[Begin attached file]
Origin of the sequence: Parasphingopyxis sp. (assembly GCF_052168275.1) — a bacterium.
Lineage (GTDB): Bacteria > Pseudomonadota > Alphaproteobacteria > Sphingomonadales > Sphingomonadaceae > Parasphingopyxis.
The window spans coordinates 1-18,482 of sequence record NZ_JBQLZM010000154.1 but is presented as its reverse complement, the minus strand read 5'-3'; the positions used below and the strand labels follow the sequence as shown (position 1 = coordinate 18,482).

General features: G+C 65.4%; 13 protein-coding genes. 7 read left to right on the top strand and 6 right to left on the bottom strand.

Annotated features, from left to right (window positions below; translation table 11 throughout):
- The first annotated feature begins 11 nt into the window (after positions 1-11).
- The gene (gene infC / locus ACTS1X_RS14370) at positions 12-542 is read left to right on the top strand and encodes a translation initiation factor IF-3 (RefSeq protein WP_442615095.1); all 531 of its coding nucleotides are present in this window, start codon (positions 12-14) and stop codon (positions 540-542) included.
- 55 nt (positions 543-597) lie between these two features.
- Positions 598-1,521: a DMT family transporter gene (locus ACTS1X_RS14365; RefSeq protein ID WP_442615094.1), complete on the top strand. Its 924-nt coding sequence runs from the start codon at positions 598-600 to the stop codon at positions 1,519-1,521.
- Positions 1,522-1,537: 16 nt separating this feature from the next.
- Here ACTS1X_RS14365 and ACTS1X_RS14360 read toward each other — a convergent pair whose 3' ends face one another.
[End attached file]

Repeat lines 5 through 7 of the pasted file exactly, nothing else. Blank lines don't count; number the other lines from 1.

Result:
Annotated features, from left to right (window positions below; translation table 11 throughout):
- The first annotated feature begins 11 nt into the window (after positions 1-11).
- The gene (gene infC / locus ACTS1X_RS14370) at positions 12-542 is read left to right on the top strand and encodes a translation initiation factor IF-3 (RefSeq protein WP_442615095.1); all 531 of its coding nucleotides are present in this window, start codon (positions 12-14) and stop codon (positions 540-542) included.